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Who Wanted to be a Millionaire?
The 1714 Longitude Contest

"During the great ages of exploration, 'the longitude problem' was the gravest of scientific challenges. Lacking the ability to determine their longitude, sailors were literally lost at seas as soon as they lost sight of land. Ships ran aground on rocky shores, those traveling well-known routes were easy prey to pirates.

"In 1714, England's Parliament offered a huge reward to anyone whose method of measuring longitude could be proven successful. (The prize was worth several million dollars in today's currency.) The scientific establishment--from Galileo to Sir Isaac Newton--had mapped the heavens, in its certainty of a celestial answer. In stark contrast, one man dared to imagine a mechanical solution--a clock that would keep precise time at seas, something no clock had been able to do on land. And the race was on...."

Excerpted from the book Longitude: The True Story of a Lone Genius Who Solved the Greatest Scientific Problem of His Time. By Dava Sobel, Penguin Books, 1995.

Learn about John Harrison, an English clockmaker, who solved the Longitude Problem by developing a clock that would keep precise time at sea. With that clock, sailors could know what time it was on board and at home when a single event took place on board (i.e. when the sun reached its highest point in the sky). And by knowing the difference in hours and minutes between the two times, they could then calculate their longitude.

  • Check your library for this book, and consider it for class reading and journaling.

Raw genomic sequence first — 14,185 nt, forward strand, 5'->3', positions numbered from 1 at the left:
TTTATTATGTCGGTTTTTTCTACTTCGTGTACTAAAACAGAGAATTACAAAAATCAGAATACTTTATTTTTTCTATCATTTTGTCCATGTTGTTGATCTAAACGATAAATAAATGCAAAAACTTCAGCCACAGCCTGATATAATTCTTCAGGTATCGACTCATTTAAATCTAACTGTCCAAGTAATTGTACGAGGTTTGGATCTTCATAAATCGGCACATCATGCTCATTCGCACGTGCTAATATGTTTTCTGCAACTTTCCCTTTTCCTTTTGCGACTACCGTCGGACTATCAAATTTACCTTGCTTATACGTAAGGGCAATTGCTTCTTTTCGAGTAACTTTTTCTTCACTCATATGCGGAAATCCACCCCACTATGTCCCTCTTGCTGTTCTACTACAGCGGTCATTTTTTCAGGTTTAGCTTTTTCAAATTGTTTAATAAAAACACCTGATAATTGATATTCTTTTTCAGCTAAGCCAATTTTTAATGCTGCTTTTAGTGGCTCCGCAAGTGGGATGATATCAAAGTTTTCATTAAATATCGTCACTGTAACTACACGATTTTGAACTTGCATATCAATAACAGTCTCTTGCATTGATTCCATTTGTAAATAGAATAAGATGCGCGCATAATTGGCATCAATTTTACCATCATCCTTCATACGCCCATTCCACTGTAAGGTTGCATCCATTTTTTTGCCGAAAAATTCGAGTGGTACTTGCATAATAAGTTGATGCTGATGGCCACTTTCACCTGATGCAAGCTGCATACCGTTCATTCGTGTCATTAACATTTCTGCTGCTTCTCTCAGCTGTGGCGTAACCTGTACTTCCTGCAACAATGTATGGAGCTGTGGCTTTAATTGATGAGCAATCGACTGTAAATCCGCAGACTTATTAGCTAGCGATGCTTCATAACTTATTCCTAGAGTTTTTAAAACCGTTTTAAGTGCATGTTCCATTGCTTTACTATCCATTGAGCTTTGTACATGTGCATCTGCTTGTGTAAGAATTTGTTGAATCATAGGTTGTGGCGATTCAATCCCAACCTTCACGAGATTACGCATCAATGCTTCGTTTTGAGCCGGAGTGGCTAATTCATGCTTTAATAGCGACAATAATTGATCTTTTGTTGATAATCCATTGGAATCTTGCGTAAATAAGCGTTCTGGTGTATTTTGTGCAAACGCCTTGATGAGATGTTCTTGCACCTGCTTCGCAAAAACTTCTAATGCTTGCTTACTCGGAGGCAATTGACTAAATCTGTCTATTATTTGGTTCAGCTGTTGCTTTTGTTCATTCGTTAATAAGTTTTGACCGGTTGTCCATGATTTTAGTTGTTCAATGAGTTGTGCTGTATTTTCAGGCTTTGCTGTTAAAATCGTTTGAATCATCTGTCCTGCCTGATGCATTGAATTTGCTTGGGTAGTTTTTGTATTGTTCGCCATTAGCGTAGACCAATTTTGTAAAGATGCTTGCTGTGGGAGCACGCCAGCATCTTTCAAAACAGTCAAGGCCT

• Have your students think about the longitude problem of that age. Ask them why was a solution to this problem so critical?
  • Try This! Have students imagine themselves as sailors setting sail on the sea and trying to reach a destination. If they had tools such as maps with latitude and longitude lines, a compass, and the stars and the wind to help them navigate, why were they still be unable to determine longitude?
  • Have your students think about the present day. What do they think is the greatest scientific challenge of today? Why?

For more information about this important scientific discovery, visit these resources:

  • NOVA Online: Longitude and Navigation information including Teacher's Guide, resources, secrets of ancient navigators and more!

  • NOVA video: "Lost at Sea: The Search for Longitude" (call 1-800-255-9424).

National Geography Standards

The World in Spatial Terms

  • How to use maps and other geographic representations, tools, and technologies to acquire, process, and report information.
  • How to analyze the spatial organization of people, places, and environments on Earth's surface.

Human Systems

  • The characteristics, distribution, and migration of human populations on Earth's surface.
  • The patterns and networks of economic interdependence on Earth's surface.

National Math Standards

Numbers & Operations

  • Understand numbers, ways of representing numbers, relationships among numbers, and number systems.
  • Compute fluently and make reasonable estimates.

Problem Solving

  • Build new mathematical knowledge through problem solving.

Connections

  • Recognize and apply mathematics in contexts outside of mathematics.

National Science Education Standards

Earth and Space Science

  • Objects in the sky have patterns of movement. The sun, for example, appears to move across the sky in the same way every day. (K-4)
  • Most objects in the solar system are in regular and predictable motion. Those motions explain phenomena such as the day, the year, phases of the moon, and eclipses. (5-8)

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